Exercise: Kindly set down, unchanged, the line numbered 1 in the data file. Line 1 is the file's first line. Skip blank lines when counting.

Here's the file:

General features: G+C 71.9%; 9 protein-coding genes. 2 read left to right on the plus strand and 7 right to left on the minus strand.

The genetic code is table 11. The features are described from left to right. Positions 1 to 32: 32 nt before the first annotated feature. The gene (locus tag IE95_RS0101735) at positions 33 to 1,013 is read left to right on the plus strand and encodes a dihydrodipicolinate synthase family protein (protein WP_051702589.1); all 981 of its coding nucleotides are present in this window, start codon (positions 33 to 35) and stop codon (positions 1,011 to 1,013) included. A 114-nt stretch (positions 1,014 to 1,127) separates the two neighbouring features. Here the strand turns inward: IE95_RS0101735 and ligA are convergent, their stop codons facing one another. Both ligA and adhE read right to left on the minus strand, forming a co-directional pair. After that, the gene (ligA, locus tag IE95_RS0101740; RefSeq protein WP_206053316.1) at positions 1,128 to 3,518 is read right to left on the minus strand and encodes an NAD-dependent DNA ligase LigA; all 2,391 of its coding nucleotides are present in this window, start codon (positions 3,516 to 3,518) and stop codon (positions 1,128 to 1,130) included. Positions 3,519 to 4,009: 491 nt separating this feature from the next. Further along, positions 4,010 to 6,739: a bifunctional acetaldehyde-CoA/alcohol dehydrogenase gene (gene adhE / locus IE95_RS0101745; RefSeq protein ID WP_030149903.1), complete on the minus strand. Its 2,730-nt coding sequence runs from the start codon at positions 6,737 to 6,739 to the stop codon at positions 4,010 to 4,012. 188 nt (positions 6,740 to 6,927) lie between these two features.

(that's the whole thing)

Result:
General features: G+C 71.9%; 9 protein-coding genes. 2 read left to right on the plus strand and 7 right to left on the minus strand.